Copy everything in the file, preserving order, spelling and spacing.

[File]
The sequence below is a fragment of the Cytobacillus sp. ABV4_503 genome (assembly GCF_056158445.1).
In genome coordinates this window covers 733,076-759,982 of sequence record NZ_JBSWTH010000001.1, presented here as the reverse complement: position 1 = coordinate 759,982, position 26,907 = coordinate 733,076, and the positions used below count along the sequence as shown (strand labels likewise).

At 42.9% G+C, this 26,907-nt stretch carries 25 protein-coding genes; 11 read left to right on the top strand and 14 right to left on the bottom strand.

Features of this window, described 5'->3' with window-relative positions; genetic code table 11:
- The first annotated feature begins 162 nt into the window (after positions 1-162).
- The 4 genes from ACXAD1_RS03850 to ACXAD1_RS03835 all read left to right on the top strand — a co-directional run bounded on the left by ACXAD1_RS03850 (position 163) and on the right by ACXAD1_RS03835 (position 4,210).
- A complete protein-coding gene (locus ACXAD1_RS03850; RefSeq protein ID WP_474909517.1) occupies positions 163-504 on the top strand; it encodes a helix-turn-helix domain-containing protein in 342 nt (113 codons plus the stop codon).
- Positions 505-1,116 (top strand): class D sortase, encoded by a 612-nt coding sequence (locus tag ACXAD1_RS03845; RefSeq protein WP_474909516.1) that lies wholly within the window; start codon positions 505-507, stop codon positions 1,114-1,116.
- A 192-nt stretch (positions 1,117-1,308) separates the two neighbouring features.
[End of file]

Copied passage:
The sequence below is a fragment of the Cytobacillus sp. ABV4_503 genome (assembly GCF_056158445.1).
In genome coordinates this window covers 733,076-759,982 of sequence record NZ_JBSWTH010000001.1, presented here as the reverse complement: position 1 = coordinate 759,982, position 26,907 = coordinate 733,076, and the positions used below count along the sequence as shown (strand labels likewise).

At 42.9% G+C, this 26,907-nt stretch carries 25 protein-coding genes; 11 read left to right on the top strand and 14 right to left on the bottom strand.

Features of this window, described 5'->3' with window-relative positions; genetic code table 11:
- The first annotated feature begins 162 nt into the window (after positions 1-162).
- The 4 genes from ACXAD1_RS03850 to ACXAD1_RS03835 all read left to right on the top strand — a co-directional run bounded on the left by ACXAD1_RS03850 (position 163) and on the right by ACXAD1_RS03835 (position 4,210).
- A complete protein-coding gene (locus ACXAD1_RS03850; RefSeq protein ID WP_474909517.1) occupies positions 163-504 on the top strand; it encodes a helix-turn-helix domain-containing protein in 342 nt (113 codons plus the stop codon).
- Positions 505-1,116 (top strand): class D sortase, encoded by a 612-nt coding sequence (locus tag ACXAD1_RS03845; RefSeq protein WP_474909516.1) that lies wholly within the window; start codon positions 505-507, stop codon positions 1,114-1,116.
- A 192-nt stretch (positions 1,117-1,308) separates the two neighbouring features.